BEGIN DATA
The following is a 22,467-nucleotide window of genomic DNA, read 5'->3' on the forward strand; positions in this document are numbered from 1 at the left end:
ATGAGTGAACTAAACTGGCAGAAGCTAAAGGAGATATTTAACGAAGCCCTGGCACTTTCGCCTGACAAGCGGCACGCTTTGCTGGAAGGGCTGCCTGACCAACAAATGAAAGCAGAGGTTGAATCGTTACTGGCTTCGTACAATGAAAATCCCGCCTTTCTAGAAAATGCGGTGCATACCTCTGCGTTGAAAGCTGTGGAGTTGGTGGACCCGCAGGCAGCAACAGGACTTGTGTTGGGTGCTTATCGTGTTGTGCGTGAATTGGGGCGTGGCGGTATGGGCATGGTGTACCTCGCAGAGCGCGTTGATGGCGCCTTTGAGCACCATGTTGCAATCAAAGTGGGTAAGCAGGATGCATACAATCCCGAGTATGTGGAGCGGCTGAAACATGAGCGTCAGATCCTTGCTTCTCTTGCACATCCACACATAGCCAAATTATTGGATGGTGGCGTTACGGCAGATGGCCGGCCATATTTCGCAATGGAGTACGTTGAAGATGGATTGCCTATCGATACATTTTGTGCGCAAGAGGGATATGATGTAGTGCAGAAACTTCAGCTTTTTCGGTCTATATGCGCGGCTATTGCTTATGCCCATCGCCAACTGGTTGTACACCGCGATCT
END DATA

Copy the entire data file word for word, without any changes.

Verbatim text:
The following is a 22,467-nucleotide window of genomic DNA, read 5'->3' on the forward strand; positions in this document are numbered from 1 at the left end:
ATGAGTGAACTAAACTGGCAGAAGCTAAAGGAGATATTTAACGAAGCCCTGGCACTTTCGCCTGACAAGCGGCACGCTTTGCTGGAAGGGCTGCCTGACCAACAAATGAAAGCAGAGGTTGAATCGTTACTGGCTTCGTACAATGAAAATCCCGCCTTTCTAGAAAATGCGGTGCATACCTCTGCGTTGAAAGCTGTGGAGTTGGTGGACCCGCAGGCAGCAACAGGACTTGTGTTGGGTGCTTATCGTGTTGTGCGTGAATTGGGGCGTGGCGGTATGGGCATGGTGTACCTCGCAGAGCGCGTTGATGGCGCCTTTGAGCACCATGTTGCAATCAAAGTGGGTAAGCAGGATGCATACAATCCCGAGTATGTGGAGCGGCTGAAACATGAGCGTCAGATCCTTGCTTCTCTTGCACATCCACACATAGCCAAATTATTGGATGGTGGCGTTACGGCAGATGGCCGGCCATATTTCGCAATGGAGTACGTTGAAGATGGATTGCCTATCGATACATTTTGTGCGCAAGAGGGATATGATGTAGTGCAGAAACTTCAGCTTTTTCGGTCTATATGCGCGGCTATTGCTTATGCCCATCGCCAACTGGTTGTACACCGCGATCT